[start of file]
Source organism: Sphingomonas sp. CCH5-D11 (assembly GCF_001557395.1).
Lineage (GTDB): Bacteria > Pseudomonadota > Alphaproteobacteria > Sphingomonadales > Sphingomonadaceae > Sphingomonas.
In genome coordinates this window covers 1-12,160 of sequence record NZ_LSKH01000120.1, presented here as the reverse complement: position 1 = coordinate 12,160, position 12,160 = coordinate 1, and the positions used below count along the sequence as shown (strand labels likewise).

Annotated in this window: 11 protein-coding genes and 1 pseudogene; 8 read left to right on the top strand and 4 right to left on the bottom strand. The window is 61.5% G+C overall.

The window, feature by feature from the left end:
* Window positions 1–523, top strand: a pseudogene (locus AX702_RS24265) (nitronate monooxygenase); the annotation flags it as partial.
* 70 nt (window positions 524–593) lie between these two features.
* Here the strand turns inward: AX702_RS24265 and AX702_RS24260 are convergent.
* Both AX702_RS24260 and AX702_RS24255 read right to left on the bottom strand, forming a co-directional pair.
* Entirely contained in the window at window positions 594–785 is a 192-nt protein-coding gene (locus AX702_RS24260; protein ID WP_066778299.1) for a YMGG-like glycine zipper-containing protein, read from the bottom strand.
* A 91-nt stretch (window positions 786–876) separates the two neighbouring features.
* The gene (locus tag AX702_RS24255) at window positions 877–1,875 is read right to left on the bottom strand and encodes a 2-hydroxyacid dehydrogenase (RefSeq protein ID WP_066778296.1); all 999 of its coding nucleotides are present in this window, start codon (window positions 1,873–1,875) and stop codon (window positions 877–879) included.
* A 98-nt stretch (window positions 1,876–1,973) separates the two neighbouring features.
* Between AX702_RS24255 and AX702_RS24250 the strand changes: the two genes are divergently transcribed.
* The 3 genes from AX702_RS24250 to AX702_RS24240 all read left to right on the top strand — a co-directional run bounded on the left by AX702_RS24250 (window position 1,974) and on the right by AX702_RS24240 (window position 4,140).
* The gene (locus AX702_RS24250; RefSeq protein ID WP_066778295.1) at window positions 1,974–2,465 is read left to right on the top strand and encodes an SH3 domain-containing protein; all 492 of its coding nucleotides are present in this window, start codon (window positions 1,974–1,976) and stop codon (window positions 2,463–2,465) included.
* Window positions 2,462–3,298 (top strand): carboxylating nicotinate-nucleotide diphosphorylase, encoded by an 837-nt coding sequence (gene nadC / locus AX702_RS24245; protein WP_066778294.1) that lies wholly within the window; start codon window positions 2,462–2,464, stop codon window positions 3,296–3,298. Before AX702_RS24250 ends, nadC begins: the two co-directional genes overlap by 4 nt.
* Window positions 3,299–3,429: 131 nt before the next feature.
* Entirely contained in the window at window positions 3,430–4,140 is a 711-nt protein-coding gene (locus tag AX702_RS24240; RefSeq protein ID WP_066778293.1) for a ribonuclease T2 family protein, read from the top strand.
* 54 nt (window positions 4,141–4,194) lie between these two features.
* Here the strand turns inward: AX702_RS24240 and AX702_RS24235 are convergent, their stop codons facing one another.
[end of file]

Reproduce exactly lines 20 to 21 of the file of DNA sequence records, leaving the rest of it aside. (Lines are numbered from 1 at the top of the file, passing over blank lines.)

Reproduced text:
* 54 nt (window positions 4,141–4,194) lie between these two features.
* Here the strand turns inward: AX702_RS24240 and AX702_RS24235 are convergent, their stop codons facing one another.